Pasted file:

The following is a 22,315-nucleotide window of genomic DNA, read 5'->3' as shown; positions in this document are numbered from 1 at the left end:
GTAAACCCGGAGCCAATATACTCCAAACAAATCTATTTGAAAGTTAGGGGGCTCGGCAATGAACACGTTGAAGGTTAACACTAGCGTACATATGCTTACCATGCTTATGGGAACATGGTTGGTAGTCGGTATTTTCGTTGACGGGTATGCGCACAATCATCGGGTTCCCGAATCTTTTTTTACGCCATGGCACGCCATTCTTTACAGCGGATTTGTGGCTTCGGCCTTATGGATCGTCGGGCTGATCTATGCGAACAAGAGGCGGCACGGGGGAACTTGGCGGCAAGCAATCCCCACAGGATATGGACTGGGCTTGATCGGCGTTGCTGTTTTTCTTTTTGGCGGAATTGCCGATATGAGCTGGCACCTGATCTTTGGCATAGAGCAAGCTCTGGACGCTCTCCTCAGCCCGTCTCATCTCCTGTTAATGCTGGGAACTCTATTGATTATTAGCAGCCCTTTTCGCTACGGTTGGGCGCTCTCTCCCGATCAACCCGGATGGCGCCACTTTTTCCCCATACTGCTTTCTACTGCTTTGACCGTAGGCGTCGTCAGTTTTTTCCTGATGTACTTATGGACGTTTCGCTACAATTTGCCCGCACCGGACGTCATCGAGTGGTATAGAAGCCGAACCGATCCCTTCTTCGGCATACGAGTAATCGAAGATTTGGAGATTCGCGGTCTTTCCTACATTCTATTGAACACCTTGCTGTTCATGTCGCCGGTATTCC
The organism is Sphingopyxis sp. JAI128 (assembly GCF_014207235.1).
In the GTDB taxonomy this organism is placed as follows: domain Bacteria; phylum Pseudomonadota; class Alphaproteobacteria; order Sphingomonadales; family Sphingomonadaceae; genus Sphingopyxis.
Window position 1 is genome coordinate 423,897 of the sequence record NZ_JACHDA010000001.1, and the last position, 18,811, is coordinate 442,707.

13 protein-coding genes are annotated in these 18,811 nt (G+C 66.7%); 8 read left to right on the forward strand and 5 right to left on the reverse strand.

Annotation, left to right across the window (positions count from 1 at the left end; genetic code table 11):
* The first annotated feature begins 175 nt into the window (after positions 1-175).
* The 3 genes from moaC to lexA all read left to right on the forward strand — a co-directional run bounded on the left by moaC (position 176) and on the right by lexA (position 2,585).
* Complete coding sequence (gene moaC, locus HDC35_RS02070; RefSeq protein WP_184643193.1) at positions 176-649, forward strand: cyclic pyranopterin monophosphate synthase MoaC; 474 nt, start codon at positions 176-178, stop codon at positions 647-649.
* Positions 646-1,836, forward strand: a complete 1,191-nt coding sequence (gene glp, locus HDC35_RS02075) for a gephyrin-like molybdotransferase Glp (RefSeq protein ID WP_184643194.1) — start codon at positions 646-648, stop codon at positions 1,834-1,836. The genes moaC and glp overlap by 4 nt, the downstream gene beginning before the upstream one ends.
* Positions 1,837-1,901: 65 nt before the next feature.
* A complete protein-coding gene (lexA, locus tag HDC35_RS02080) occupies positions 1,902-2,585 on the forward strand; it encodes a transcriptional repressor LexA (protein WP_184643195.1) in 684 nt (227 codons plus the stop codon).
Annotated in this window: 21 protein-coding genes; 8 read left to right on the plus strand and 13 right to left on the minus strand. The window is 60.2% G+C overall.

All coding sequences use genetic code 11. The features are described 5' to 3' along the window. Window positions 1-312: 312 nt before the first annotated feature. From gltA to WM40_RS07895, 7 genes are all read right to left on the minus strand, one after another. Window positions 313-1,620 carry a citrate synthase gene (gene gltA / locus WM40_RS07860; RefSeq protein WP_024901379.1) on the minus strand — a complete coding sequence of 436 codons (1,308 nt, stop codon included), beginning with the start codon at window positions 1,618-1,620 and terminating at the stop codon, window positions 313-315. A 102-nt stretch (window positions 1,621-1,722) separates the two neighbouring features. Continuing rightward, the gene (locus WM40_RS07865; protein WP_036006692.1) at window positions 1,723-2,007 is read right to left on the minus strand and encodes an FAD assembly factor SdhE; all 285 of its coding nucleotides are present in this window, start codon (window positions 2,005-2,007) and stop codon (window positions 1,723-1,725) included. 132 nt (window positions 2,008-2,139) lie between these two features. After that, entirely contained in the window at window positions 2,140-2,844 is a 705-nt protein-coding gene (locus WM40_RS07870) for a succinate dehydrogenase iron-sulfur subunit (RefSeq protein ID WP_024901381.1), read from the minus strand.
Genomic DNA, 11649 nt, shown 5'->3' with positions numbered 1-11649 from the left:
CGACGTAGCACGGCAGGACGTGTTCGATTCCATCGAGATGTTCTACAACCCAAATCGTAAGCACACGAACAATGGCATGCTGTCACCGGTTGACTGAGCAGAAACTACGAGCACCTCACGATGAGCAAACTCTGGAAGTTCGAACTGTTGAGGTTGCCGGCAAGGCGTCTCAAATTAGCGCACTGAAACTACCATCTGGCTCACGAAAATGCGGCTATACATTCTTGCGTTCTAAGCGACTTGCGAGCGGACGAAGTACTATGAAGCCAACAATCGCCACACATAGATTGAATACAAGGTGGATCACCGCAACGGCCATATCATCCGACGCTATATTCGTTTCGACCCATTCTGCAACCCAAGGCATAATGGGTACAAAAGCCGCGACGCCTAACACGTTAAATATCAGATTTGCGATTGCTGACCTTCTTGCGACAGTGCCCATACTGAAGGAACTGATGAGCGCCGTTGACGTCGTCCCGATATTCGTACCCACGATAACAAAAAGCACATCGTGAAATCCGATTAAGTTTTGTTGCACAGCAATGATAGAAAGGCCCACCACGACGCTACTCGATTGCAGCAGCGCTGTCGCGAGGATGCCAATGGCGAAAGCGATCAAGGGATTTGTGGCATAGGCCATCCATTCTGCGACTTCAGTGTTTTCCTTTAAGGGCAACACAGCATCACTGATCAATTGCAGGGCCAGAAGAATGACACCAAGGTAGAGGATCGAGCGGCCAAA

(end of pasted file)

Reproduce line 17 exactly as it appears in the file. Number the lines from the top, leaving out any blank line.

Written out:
CGACGTAGCACGGCAGGACGTGTTCGATTCCATCGAGATGTTCTACAACCCAAATCGTAAGCACACGAACAATGGCATGCTGTCACCGGTTGACTGAGCAGAAACTACGAGCACCTCACGATGAGCAAACTCTGGAAGTTCGAACTGTTGAGGTTGCCGGCAAGGCGTCTCAAATTAGCGCACTGAAACTACCATCTGGCTCACGAAAATGCGGCTATACATTCTTGCGTTCTAAGCGACTTGCGAGCGGACGAAGTACTATGAAGCCAACAATCGCCACACATAGATTGAATACAAGGTGGATCACCGCAACGGCCATATCATCCGACGCTATATTCGTTTCGACCCATTCTGCAACCCAAGGCATAATGGGTACAAAAGCCGCGACGCCTAACACGTTAAATATCAGATTTGCGATTGCTGACCTTCTTGCGACAGTGCCCATACTGAAGGAACTGATGAGCGCCGTTGACGTCGTCCCGATATTCGTACCCACGATAACAAAAAGCACATCGTGAAATCCGATTAAGTTTTGTTGCACAGCAATGATAGAAAGGCCCACCACGACGCTACTCGATTGCAGCAGCGCTGTCGCGAGGATGCCAATGGCGAAAGCGATCAAGGGATTTGTGGCATAGGCCATCCATTCTGCGACTTCAGTGTTTTCCTTTAAGGGCAACACAGCATCACTGATCAATTGCAGGGCCAGAAGAATGACACCAAGGTAGAGGATCGAGCGGCCAAA